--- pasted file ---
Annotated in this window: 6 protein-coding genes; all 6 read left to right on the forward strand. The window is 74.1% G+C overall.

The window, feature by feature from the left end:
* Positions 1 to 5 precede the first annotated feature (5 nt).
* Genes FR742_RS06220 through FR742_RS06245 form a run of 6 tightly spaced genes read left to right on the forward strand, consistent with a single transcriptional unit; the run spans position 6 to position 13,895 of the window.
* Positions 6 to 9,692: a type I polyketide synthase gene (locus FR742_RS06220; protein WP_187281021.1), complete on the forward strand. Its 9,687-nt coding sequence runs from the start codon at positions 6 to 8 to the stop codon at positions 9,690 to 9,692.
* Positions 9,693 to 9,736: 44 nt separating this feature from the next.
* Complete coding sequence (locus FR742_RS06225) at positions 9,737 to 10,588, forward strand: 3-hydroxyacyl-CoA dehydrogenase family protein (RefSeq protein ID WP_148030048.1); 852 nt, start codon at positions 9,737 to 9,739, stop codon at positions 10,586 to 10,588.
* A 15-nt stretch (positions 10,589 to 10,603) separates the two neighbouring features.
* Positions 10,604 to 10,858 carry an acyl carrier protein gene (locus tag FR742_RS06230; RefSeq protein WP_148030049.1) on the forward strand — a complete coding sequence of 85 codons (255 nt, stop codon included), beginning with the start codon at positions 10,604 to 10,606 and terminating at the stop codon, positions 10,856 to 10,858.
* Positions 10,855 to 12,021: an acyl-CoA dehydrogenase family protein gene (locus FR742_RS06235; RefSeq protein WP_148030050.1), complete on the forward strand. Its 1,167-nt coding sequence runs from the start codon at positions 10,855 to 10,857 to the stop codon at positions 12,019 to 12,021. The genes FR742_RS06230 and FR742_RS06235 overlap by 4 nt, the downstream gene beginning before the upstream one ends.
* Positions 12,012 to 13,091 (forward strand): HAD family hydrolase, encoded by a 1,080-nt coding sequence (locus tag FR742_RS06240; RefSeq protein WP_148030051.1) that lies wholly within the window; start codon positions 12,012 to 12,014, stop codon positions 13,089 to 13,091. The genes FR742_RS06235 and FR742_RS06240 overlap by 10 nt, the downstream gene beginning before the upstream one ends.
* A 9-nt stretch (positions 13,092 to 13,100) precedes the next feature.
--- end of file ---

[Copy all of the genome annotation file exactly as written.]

Annotated in this window: 6 protein-coding genes; all 6 read left to right on the forward strand. The window is 74.1% G+C overall.

The window, feature by feature from the left end:
* Positions 1 to 5 precede the first annotated feature (5 nt).
* Genes FR742_RS06220 through FR742_RS06245 form a run of 6 tightly spaced genes read left to right on the forward strand, consistent with a single transcriptional unit; the run spans position 6 to position 13,895 of the window.
* Positions 6 to 9,692: a type I polyketide synthase gene (locus FR742_RS06220; protein WP_187281021.1), complete on the forward strand. Its 9,687-nt coding sequence runs from the start codon at positions 6 to 8 to the stop codon at positions 9,690 to 9,692.
* Positions 9,693 to 9,736: 44 nt separating this feature from the next.
* Complete coding sequence (locus FR742_RS06225) at positions 9,737 to 10,588, forward strand: 3-hydroxyacyl-CoA dehydrogenase family protein (RefSeq protein ID WP_148030048.1); 852 nt, start codon at positions 9,737 to 9,739, stop codon at positions 10,586 to 10,588.
* A 15-nt stretch (positions 10,589 to 10,603) separates the two neighbouring features.
* Positions 10,604 to 10,858 carry an acyl carrier protein gene (locus tag FR742_RS06230; RefSeq protein WP_148030049.1) on the forward strand — a complete coding sequence of 85 codons (255 nt, stop codon included), beginning with the start codon at positions 10,604 to 10,606 and terminating at the stop codon, positions 10,856 to 10,858.
* Positions 10,855 to 12,021: an acyl-CoA dehydrogenase family protein gene (locus FR742_RS06235; RefSeq protein WP_148030050.1), complete on the forward strand. Its 1,167-nt coding sequence runs from the start codon at positions 10,855 to 10,857 to the stop codon at positions 12,019 to 12,021. The genes FR742_RS06230 and FR742_RS06235 overlap by 4 nt, the downstream gene beginning before the upstream one ends.
* Positions 12,012 to 13,091 (forward strand): HAD family hydrolase, encoded by a 1,080-nt coding sequence (locus tag FR742_RS06240; RefSeq protein WP_148030051.1) that lies wholly within the window; start codon positions 12,012 to 12,014, stop codon positions 13,089 to 13,091. The genes FR742_RS06235 and FR742_RS06240 overlap by 10 nt, the downstream gene beginning before the upstream one ends.
* A 9-nt stretch (positions 13,092 to 13,100) precedes the next feature.